• The LineFollow5 program breaks the driving and steering into five different conditions, depending on how far away from the color boundary the robot thinks it is.  By adjusting what is done in each of these cases, can you get this robot or another robot design to follow the line smoother or faster?  Try timing it once around the oval then see if you can improve on this time.

  • The LineFollowPro program includes two variables, Power and Gain, written right at the beginning, that are adjustable.  The Power variable will affect the overall speed of the robot, and the Gain affects how sensitive the steering response is.  Try modifying the values written to these variables to better suit the line you are following to see if you can get better results (see comments in the program for more info).

  • See if you can improve the robot design or make a new design that will perform better (follow faster or smoother).  For example, the distance that the light sensor is mounted in front of the drive wheels affects how the line following, because it changes the sensor's response to the robot's steering.  Experiment with different sensor positions and see if you can get better results.  This Line Follower design might be able to go faster and/or smoother if the light sensor was closer to the wheels (not so far out in front).  Making the wheel track wider left to right would probably help too.  When you make adjustments to the robot, experiment with different values of the Power and Gain variables in the LineFollowPro program to adapt for it.  Can you make the power higher?  Does adjusting the Gain higher or lower help?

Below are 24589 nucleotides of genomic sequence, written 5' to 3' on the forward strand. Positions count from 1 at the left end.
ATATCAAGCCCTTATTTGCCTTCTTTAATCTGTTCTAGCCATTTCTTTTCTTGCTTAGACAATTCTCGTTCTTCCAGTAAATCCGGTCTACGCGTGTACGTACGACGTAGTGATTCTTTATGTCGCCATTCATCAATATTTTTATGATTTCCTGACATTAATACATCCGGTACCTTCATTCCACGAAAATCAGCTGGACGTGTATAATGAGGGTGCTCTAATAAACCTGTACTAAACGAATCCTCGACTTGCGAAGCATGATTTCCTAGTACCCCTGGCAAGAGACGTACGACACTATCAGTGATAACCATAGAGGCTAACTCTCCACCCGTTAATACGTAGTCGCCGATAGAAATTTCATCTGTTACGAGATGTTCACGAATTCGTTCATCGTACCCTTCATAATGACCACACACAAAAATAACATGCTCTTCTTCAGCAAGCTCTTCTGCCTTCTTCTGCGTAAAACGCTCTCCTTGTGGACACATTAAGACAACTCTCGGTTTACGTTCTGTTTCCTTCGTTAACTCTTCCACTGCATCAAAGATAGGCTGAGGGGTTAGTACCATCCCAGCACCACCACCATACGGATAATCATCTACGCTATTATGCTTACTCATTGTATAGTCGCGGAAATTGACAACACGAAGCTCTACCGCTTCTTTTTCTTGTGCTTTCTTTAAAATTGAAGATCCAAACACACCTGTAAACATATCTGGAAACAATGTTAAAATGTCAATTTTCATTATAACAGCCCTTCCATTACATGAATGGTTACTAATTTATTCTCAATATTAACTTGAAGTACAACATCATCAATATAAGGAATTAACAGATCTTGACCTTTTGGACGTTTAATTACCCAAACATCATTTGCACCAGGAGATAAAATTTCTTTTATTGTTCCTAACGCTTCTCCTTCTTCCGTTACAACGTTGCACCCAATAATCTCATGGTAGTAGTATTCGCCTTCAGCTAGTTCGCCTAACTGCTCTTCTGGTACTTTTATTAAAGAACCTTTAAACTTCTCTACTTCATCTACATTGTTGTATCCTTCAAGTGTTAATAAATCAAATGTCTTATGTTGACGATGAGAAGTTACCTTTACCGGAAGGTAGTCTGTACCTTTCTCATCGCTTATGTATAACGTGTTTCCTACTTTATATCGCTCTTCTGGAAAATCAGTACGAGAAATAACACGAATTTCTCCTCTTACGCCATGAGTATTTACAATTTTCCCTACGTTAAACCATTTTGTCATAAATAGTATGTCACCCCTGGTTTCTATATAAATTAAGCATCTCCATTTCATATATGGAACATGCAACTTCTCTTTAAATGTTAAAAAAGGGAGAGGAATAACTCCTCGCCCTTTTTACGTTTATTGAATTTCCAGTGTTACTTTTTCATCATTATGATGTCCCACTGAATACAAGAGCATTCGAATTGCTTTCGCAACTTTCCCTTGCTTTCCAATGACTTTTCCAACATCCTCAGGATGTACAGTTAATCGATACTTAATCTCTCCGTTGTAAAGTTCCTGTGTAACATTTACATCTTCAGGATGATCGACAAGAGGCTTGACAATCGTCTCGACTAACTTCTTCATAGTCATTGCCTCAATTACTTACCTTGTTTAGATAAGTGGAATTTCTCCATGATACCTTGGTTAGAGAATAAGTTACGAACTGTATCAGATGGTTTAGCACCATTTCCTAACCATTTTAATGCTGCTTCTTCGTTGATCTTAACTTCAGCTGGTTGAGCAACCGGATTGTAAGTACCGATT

• The standard NXT kit comes with only one light sensor, but if you have two light sensors, then it is possible to make a different kind of line following strategy that is sometimes more reliable than with one sensor.  If you have two light sensors, try placing them on either side of the line so that they both see white when the robot is centered over the line.  Then an example "Five State" strategy would be:

    1. When both sensors see white (e.g. > 75%), go straight.

    2. When the left sensor sees some black (e.g. 25-75%), make a slight left turn.

    3. When the left sensor sees all black (e.g. < 25%), make a hard left turn.

    4. When the right sensor sees some black, make a slight right turn.

    5. When the right sensor sees all black, make a hard right turn.

    The programming will be trickier because you must test both sensors.  Note that for calibration, you only need to calibrate one sensor, and this same calibration will be used for the other sensor as well.  Then consider this: What would a "proportional" strategy look like for two light sensors?